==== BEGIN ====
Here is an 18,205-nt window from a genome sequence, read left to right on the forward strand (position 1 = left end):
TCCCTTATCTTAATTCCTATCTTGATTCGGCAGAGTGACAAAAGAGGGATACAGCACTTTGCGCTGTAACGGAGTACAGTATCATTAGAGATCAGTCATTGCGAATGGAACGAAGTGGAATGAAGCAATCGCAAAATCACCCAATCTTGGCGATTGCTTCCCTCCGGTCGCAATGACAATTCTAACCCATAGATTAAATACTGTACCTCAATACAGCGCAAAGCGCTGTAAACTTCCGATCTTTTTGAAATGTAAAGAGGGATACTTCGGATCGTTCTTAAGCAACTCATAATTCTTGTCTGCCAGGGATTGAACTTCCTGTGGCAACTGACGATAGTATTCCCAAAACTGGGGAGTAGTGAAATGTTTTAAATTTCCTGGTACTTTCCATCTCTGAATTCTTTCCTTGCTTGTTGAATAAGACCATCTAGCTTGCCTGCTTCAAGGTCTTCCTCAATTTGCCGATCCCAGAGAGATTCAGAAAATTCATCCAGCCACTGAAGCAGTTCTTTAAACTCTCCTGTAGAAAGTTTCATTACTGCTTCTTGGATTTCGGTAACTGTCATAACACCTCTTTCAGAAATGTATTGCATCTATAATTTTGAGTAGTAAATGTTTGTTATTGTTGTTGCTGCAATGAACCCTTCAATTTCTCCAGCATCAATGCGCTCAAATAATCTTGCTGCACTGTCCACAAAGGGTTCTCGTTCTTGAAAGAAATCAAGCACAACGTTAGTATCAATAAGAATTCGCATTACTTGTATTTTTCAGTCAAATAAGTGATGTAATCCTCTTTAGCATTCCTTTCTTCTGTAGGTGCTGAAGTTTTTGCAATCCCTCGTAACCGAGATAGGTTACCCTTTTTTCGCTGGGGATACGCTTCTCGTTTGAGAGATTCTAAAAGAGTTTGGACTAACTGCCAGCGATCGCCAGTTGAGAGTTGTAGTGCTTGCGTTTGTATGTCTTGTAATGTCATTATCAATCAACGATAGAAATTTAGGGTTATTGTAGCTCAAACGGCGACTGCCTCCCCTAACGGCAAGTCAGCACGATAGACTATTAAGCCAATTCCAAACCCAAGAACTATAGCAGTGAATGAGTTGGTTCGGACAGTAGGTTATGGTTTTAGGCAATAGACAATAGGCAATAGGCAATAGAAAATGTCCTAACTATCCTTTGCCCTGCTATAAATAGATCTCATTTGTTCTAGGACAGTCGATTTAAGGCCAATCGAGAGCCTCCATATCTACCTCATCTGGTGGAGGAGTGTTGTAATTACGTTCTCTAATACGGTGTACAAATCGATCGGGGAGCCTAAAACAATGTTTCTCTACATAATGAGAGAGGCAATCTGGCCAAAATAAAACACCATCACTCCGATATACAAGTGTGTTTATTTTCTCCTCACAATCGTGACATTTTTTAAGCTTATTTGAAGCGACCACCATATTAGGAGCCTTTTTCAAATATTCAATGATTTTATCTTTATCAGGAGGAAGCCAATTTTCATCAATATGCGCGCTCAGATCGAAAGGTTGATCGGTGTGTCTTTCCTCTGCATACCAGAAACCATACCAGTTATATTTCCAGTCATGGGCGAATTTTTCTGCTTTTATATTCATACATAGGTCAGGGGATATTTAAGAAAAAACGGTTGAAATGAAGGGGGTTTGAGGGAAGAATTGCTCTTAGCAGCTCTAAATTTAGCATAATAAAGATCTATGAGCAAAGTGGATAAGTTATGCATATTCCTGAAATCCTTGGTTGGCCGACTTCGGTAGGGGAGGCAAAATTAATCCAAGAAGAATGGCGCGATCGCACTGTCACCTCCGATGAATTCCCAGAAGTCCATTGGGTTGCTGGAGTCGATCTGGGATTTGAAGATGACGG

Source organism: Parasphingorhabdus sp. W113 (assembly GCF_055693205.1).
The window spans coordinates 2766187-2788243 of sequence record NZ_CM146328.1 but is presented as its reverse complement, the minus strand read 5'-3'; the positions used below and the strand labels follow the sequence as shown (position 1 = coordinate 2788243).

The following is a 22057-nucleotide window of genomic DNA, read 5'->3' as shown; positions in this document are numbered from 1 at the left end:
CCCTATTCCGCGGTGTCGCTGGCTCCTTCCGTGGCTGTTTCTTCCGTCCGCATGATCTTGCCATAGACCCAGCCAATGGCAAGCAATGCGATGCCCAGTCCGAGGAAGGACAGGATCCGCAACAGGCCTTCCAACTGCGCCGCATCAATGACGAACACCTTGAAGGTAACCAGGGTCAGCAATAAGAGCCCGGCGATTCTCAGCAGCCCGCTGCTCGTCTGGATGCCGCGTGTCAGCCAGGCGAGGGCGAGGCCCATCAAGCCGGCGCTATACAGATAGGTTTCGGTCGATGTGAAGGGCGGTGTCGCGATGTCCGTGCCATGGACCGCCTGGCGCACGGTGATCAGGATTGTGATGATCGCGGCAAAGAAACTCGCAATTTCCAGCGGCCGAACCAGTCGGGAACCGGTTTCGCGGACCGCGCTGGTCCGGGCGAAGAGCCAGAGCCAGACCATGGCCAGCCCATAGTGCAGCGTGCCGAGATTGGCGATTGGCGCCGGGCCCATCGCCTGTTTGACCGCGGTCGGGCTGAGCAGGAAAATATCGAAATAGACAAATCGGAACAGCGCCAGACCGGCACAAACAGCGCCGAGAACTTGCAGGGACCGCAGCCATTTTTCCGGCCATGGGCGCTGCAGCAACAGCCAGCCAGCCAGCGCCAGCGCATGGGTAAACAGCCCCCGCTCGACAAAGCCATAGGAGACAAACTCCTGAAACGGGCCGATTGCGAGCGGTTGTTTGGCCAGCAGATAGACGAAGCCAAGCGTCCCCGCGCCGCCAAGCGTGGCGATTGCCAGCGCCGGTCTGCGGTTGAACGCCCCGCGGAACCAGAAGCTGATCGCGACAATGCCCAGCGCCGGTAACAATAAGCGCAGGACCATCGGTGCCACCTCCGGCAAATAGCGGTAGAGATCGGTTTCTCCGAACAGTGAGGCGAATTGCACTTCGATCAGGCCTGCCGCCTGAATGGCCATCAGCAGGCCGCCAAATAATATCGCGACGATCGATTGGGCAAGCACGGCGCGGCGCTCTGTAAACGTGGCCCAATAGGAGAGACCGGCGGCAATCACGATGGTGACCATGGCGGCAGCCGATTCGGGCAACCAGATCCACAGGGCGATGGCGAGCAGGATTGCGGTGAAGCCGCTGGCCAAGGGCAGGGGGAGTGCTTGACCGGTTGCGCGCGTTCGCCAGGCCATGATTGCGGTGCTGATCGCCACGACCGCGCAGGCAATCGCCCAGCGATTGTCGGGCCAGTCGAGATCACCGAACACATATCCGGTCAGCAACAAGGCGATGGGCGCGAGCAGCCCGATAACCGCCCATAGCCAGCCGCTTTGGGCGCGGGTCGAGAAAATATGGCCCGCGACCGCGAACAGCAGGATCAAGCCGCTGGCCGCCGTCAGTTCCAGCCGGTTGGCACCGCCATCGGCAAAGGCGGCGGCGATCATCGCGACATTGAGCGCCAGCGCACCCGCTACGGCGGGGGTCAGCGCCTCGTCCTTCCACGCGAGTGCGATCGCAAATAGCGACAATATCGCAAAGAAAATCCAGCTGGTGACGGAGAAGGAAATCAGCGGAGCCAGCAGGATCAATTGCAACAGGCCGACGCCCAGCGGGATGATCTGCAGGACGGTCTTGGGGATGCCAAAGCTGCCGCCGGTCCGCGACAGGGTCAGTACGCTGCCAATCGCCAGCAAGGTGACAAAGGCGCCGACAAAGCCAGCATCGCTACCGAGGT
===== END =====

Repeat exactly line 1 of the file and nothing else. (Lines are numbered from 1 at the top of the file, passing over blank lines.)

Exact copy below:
Here is an 18,205-nt window from a genome sequence, read left to right on the forward strand (position 1 = left end):